0

I display my business's contact details on my website by using an image of my contact-card. Now I do want to mark up the data by using schema.org, so I did that by the schema creator tool, pasted it on my site, and set display to none. However, I read on Google's website that they will not use rich data that is not visible to human readers. But the image just looks a lot better than to just use text. Any work around on this?

  • 3
    No. Google will not like your trying to trick it. Google fully expects that content be available to humans. You can certainly find a clever way to use a logo and the text. – closetnoc Feb 26 '15 at 1:37
  • 1
    It's not a "trick" if the information is accurate. You can use non-human-readable meta tags for all kinds of schema.org data. It's only a "trick" if the human visible content differs from the schema.org metadata. – nathangiesbrecht Feb 26 '15 at 18:15
0

The google structured data policy describes a few exceptions such as including machine readable data to avoid ambiguity (dates, prices, etc). What is actually says it that the extra meta tags of hidden information are not displayed which suggests they may still be useful in search results although the extra data won't preview.

The better solution would be to add the http://Schema.org/ImageObject schema within either another schema, like Organization or Person schema. Example structured data (microdata format) for an image with a heading (h1) of the person's name, and Job Title and Company Name written under it in the caption:

<body itemscope  itemtype="http://schema.org/Person">
<h1 itemprop="name">J. Smith</h1>
<figure itemprop="image" itemscope itemtype="http://schema.org/ImageObject">
  <img itemprop="contentUrl" alt="This shows only when moves hovers over image" src="http://example.com/images/jsmith.jpg"><meta itemprop="uploadDate" content="2015-01-31"/>
<span itemprop="exifData" itemscope itemtype="http://schema.org/PropertyValue">
<meta itemprop="name" content="GPSLatitude"/>
<meta itemprop="value" content="29.760427"/>
<meta itemprop="name" content="GPSLongitude"/>
<meta itemprop="value" content="-95.369803"/>
<meta itemprop="name" content="UserComment"/>
<meta itemprop="value" content="Extra information for J. Smith"/>
<figcaption>
<span itemprop="jobTitle">Sales Manager</span>,&nbsp;
<span itemprop="worksFor">BMC Enterprises</span></figcaption>
</figure>
</body> 

Explanation I'm assuming here that the image will be on a page which no doubt already includes business information or personal information which is contained in the image. The name of the Person also links to social media. The latitude and longitude are for Houston, Texas found online.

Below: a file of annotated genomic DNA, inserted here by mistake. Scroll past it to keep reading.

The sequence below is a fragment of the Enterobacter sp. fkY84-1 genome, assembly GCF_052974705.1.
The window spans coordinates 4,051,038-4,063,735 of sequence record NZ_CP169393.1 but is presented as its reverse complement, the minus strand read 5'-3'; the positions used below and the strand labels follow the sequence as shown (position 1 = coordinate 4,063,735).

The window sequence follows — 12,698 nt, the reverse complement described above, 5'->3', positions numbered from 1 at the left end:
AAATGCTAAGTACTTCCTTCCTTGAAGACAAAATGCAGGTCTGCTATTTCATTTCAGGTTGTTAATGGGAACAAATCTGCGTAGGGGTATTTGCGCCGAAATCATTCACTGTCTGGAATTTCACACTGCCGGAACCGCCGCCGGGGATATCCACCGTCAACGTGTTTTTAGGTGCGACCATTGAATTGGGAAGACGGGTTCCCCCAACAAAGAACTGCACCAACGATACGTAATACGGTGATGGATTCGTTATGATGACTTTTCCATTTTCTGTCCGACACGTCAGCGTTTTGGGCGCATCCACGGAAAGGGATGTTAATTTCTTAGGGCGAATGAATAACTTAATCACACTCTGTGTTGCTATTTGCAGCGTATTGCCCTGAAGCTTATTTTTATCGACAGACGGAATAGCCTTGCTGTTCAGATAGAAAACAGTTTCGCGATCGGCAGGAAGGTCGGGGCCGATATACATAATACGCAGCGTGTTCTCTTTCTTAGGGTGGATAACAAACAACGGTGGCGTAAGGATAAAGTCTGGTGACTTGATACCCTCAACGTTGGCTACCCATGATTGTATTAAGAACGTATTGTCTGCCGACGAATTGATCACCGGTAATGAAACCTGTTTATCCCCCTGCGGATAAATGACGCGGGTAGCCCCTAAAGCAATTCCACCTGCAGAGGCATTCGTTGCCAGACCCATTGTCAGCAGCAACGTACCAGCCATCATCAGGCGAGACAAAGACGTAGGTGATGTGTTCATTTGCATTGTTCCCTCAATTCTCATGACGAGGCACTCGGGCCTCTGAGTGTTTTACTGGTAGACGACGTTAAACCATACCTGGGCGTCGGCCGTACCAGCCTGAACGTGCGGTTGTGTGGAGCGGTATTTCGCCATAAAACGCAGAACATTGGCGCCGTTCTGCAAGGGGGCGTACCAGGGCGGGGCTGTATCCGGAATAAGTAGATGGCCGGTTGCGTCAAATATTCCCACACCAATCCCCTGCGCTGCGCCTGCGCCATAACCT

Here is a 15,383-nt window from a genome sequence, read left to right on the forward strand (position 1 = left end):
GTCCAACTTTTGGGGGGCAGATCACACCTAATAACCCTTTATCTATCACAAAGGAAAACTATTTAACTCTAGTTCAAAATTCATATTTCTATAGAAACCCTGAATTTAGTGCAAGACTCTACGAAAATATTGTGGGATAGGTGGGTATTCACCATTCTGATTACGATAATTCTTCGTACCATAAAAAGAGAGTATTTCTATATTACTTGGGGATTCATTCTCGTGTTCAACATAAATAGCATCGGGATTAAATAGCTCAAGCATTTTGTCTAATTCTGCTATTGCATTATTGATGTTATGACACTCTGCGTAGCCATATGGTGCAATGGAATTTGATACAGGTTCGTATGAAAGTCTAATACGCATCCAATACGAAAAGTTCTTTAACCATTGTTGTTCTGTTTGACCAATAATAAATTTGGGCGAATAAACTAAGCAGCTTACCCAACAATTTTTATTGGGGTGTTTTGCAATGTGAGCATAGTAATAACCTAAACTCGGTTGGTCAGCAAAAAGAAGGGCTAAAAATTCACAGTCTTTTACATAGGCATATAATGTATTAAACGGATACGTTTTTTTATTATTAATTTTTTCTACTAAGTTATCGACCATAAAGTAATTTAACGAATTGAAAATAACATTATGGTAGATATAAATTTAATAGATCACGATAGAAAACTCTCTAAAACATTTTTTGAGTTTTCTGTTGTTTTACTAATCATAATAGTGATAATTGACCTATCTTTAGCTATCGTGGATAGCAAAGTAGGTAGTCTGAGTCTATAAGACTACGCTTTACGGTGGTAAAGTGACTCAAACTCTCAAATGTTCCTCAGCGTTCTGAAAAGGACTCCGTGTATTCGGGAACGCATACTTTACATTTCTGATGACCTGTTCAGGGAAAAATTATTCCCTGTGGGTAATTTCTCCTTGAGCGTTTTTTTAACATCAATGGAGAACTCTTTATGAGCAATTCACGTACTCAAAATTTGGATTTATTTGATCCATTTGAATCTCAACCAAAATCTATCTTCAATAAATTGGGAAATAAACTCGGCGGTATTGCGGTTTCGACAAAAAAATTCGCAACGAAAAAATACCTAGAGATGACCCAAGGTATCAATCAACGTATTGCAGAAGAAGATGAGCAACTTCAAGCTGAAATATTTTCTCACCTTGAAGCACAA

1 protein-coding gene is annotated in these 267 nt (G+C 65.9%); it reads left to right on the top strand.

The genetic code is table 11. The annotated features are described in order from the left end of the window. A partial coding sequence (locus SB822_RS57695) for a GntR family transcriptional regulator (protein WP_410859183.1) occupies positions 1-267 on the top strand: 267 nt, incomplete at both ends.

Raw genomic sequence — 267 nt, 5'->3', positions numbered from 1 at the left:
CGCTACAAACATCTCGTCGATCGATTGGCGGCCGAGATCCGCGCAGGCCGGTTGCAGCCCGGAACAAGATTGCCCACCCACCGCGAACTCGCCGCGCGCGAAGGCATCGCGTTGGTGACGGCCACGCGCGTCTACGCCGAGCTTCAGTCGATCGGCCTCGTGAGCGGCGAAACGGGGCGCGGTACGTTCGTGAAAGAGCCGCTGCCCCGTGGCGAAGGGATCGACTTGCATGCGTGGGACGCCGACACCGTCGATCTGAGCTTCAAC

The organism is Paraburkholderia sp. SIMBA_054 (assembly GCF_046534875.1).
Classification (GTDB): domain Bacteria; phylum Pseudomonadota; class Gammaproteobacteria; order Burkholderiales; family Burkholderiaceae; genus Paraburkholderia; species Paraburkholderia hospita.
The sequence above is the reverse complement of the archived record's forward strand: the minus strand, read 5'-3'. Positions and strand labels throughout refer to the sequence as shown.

Inside Person (or Organization) you choose can use can make the ImageObject include more propertiesr than just the <img> tag to add details. Even simpler is that by using the alt HTML tag to add a description of the image you are able to include much of the information on it that you want data (alt tag is also important both for accessibility/impaired vision users and for given a default description should the image be pinned on pinterest). The alt tag is visible only when the user does a mouse-over on the image. I don't see a way to add the alt tag to structured data but it will be seen by search engines as relevant info, including in image searches.

You might also want to include machine-readable information on the image's properties, for example you add data using the caption and exifData properties within the jpg, png, etc using advanced photo editor. The GPS location might be particularly useful for a business.

The schema generators online seem often to be very limited or not include much information. If you do it yourself from examples you can use google's structured data tester to check it before using it.

1

Google will and always has accepted Schema.org as hidden data. With the adoption of JSON-LD, this is even more true. LD is totally a script, you cant "surround your content" with it. As long as you're not cloaking/spoofing then you are fine.

What you should do though is use the organization schema to define your business, then include place within that. Then use the place image as your contact card photo. Otherwise, it's quite illogical to solely use a pic of a contact point when specific schema is available to define all of that.

As long as you define your contacts as organization schema with nested placed containing your contact image you will be fine.

Your Answer

By clicking “Post Your Answer”, you agree to our terms of service, privacy policy and cookie policy

Not the answer you're looking for? Browse other questions tagged or ask your own question.